Wanja Tea of Kenya
Popular Teas from Wanja Tea of KenyaSee All 5 Teas
Recent Tasting Notes
Thank you Wanya Tea for this sample!
The only small scale Kenyan tea’s I’ve tasted have come from Butiki, Ajiri and Wanja Tea’s.
Each have been different and delightful.
My friends who have spent some time in Kenya have winced and groaned describing the super, hyper-strong brewed tea. (I would have joined in with glee since the Ajiri Strong Tea tasted quite normal to me, but seems far too strong to many others.)
I haven’t reviewed tea on Steepster in DAYS! I’ve been making Asian Pickles (sweet and savory) and Vadouvan Indian Spice Blend (Curried onions and garlic which is slowly baked in a mixture of spices until almost dry. Stored in freezer bags I’ll have a good supply for adding to recipes!).
There is no way I could review tea with onion, garlic and vinegar scenting my house!
As a first tea after my cooking projects were completed, I chose this tea from Kenya, figuring that it was probably suitable for accompanying flavorful, spicy foods. (Kenyan Cuisine uses lot’s of curries!).
The flavor was bright and clean with fruit and citrus, a sweetness that was light and smooth. I didn’t taste any malt and there was no nasty astringency.
You could very well drink this tea plain (which you can’t say about many black tea’s) and I found that a little sweetening brought out the fruitiness in a way that I liked best. Adding milk seemed too heavy. The body of the tea was light and in my opinion, milk isn’t needed.
There was an aftertaste of black pepper pound cake. This made me think further of what the tea would taste good alongside. I imagined a Denver Omlette, Chips and Salsa, Curry or Spicy Sausages. It can handle flavor packed food without getting lost!
Although the tea isn’t heavy, it’s sturdy enough and holds it’s own.
One of those indispensable tea’s when you can’t decide what to serve with a meal.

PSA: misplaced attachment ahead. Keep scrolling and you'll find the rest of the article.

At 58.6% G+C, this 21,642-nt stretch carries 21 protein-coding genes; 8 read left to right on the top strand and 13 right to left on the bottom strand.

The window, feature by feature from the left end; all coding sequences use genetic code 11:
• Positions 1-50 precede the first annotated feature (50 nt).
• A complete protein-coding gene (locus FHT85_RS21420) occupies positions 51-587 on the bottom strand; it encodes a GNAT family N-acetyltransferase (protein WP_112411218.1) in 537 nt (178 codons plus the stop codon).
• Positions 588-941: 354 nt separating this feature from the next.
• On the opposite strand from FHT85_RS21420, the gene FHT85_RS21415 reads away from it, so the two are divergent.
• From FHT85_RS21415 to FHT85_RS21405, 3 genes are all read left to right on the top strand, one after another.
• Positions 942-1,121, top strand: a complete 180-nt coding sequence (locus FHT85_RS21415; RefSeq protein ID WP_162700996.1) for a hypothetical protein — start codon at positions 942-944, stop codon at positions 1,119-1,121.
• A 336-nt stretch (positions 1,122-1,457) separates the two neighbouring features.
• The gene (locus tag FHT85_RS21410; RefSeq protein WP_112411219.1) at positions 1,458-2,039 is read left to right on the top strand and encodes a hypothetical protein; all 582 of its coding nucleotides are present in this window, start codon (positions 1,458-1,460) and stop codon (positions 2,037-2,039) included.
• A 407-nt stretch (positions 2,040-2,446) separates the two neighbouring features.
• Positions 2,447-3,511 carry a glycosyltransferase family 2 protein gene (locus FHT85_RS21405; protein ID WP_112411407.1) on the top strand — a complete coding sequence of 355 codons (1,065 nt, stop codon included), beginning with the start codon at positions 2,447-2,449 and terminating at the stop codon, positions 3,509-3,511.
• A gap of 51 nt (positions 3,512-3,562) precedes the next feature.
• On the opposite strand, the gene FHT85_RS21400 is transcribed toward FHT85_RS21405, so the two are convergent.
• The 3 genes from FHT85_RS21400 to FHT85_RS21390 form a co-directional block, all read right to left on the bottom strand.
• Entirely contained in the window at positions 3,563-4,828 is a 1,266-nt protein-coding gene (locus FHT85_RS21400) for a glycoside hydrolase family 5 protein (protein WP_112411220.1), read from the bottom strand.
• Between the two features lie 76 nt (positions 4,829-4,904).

Very enjoyable tea!
(Although I haven’t been rating tea’s, it’s my choice to do so now and then. Since this company has 2 tea’s…I chose to rate the tea.)
Full Review on www.SororiTeaSisters.com on the 20th but here are the snippits:
Wanja OP Black Tea from Wanja Tea of Kenya provides a strong, bold, wonderful experience. Early infusions taste of hints of cocoa, malt, and fruits, while later infusions bring forth notes of leather, cigar smoke, and woods. Truly a delicious cup!
While Martin currently only has two teas in stock I am watching his online business grow over time, and he selects his teas with the upmost care and concern for his customers! Truly a respectable man!
Absolutely not one bit of astringency or bitterness. Rather, malt, caramel, cocoa, and fruit notes abound! The floral note is difficult to determine for me, I taste it, its present, but I have had a difficult time deciding exactly what floral aspect it is, perhaps violet. The floral note seems to be more on the after taste rather than in the sip itself.
I hope that more people take advantage of this really affordable price point as well! At four dollars per ounce there really isn’t any reason not to try this tea!
I’m finishing this one off today. This about a year old. I thought I had enough for a cup but it turned out really light. I added cocoa nibs and apparently too many. It kind of tastes like drinking a melted chocolate bar – not that there is anything wrong with that. Just not what I was hoping for. Leaving the rating alone but today this was more of a 60.
I love reading the reviews on this one. Every one interprets this differently. Some of the reviews say I like this, I think. Me, I love it. To me, dry it smells like Bailin Gongfu. Steeped its scent is Bi Luo Chun, yet its taste reminds me of Chun Mei. The brew is a funky green in the press but changes color depending on the light. It looks like black currant tea in the mug. I got three steeps all of them different. Awesome tea but pricey. A worthy splurge. Sample supplied by Wanja Tea Of Kenya.